Vapour Properties Mollier Chart Heat Capacities
The objective is to develope the basics understanding of following concepts:
- Properties of Vapour
- Enthalpy of Vaporization
- Degree of Super heat
- Mollier Chart
- Heat Capacities
Properties of VapourLiquids when heated converted into vapour. The difference physical characteristics of liquids and vapours helps in working of engines, in which phase change took place.
When steam condensed to liquid water to create a partial vacuum in a piston cylinder enclosure, and thus the excess atmospheric pressure works over the low pressure and acting on the opposite face of the piston to provide the actuating force that drove the first engine successfully in the early eighteenth century.
Later with the development of the technology atmospheric pressure was replaced by steam pressure on the piston as the driving force for the work. Examples are reciprocating engines and steam turbines working of which depends upon pressurized steam.
Given below is the Temperature Entropy diagram (T-S) Above figure is for a pure substance in which temperature is plotted against entropy.
- When a sub cooled liquid at state 1, having a constant pressure is heated then it results in increase in entropy, enthalpy and temperature till the liquid reached a saturated state
- Further transfer of heat at state 2, failed to increase the temeparture of the system but results in increase of enthalpy and entropy in a boiling or vaporization process. During this process the conversion of saturated liquid at state 2 to a mixture of liquid and vapour, and finally to a saturated vapour takes place at state
- The enthalpy difference between the saturation values (vapour and liquid) h3 – h2 is called the heat of vaporization or enthalpy of vaporization. At state 3, if we continued heat addition, resulting in superheating the steam to state.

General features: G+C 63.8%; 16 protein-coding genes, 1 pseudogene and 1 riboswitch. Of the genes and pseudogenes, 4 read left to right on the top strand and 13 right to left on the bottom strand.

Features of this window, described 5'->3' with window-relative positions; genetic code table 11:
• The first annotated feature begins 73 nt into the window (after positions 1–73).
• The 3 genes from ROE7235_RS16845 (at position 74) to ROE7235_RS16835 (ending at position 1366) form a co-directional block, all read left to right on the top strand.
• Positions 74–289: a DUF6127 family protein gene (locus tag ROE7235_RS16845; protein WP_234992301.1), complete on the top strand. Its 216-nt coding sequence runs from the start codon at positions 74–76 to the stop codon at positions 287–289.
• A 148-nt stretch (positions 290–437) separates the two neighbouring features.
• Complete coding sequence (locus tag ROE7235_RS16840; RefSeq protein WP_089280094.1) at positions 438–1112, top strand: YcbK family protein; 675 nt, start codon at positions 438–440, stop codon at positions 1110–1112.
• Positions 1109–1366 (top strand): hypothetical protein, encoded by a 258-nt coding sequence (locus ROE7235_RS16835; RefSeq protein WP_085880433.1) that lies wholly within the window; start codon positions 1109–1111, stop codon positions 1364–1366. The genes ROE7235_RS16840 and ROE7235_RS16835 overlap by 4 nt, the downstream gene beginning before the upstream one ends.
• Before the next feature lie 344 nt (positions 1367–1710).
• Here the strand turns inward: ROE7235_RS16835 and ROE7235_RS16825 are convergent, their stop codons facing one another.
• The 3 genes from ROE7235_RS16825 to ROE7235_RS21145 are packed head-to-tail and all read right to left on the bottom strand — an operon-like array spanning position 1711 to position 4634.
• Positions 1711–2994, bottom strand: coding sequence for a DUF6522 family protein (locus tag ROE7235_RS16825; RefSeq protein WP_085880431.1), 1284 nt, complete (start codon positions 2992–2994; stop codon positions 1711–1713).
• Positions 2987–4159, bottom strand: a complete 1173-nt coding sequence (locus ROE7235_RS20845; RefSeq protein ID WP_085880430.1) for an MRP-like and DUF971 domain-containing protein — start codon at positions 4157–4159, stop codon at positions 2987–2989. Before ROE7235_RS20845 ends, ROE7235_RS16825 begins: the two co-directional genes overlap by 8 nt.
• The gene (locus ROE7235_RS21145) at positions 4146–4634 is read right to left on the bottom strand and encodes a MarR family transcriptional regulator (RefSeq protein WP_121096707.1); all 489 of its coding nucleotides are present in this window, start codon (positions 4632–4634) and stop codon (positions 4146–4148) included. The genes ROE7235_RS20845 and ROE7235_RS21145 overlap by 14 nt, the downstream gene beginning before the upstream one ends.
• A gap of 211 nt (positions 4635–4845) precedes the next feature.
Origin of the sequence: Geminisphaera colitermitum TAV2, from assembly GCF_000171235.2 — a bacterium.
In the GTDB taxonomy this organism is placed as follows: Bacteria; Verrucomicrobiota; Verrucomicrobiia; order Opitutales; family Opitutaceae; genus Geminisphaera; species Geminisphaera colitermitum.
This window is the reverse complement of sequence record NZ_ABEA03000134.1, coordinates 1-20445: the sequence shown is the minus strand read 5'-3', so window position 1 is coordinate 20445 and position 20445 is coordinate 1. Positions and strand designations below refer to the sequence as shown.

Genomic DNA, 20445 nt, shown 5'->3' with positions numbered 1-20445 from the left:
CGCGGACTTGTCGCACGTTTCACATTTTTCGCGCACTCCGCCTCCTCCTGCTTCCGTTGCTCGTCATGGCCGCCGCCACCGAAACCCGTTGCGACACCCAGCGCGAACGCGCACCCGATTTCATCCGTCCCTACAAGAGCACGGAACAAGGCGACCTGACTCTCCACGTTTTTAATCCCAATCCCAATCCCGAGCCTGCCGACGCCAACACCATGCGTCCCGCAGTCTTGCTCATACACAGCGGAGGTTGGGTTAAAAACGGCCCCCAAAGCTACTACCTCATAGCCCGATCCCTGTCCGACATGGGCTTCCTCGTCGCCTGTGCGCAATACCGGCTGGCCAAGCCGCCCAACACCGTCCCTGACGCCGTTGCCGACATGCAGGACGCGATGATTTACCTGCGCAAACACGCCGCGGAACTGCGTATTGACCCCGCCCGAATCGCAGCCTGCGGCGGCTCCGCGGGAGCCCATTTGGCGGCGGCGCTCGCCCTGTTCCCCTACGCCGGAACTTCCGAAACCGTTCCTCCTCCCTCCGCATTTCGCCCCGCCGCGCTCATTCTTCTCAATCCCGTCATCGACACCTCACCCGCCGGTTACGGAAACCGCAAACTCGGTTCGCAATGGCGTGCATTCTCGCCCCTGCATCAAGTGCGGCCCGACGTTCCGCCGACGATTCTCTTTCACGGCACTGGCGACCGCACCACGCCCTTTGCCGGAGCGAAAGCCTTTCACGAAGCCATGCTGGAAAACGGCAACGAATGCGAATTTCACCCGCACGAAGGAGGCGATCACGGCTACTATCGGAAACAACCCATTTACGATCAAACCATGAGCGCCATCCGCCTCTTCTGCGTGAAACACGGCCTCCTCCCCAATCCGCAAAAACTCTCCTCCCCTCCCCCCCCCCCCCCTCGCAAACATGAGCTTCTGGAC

- At state 4 temeparture, enthalpy and entropy further increases. As given in the earlier Chapter tittled Enthalpy Entropy and 2nd law of thermodynamics.
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A measure of proximity of a superheated state (state 4 in the fig) to the saturated vapour line is the degree of superheat. The difference between the superheated temperature(T4) and the saturated vapour temperature (T3), at the same pressure is the degree of superheat of steam at state 4 (T4 – T3).
During the process of phase change from state 2 to state 3, the temperature and pressure give no indication of the relative quantities of liquid and vapour in the system. The quality ‘x’ at a given pressure is defined as the ratio of the mass of the liquid mixture to vapour in a saturation curve at any point. Thus the quality varies i the range from 0 for saturated liquid to 1 for saturated vapour.
Since, extensive properties are directly related to mass, thus they vary with the vapour quality in the mixed region. Example, entropy varies for saturated liquid sl at state 2 to the saturated vapour entropy sv at state 3 in accordance with the following quality equation: Where, s is the entropy per unit mass
The effect of quality can also be seen on the other extensive properties like enthalpy and volume.
Moisture is the variable which is closely related with the quality, together moisture and quality can be expressed as a percentage.
Moisture fraction M, is defined as the ratio of mass of liquid to total mass of liquid and vapour.
The sum of quality and the moisture fraction of a mixture is one.
Mollier ChartThe one of the purpose of mollier chart is to determine the work done and the power of steam turbine by finding from the chart the values of enthalpy and entropy. Mollier chart comprises of:
- Constant pressure lines
- Constant temperature lines
- Entropy lines are the vertical lines used to read the entropy at the end of the line.
- Enthalpy lines are horizontal line and used to read the enthalpy at the end of the line.
Specific Heats or Heat CapacitiesThe specific heat or heat capacities at constant volume and at constant pressure are: Change in pressure has little influence on volume and internal energy in Solid and Liquids, thus Cv = Cp.
Thermally perfect gas obeys PV = RT and its internal energy, enthalpy and heat capacities are functions of temperature only. A gas is said to be calorically perfect in addition it being thermally perfect, if it also has constant heat capacities i.e at low and moderate pressure and temepartures.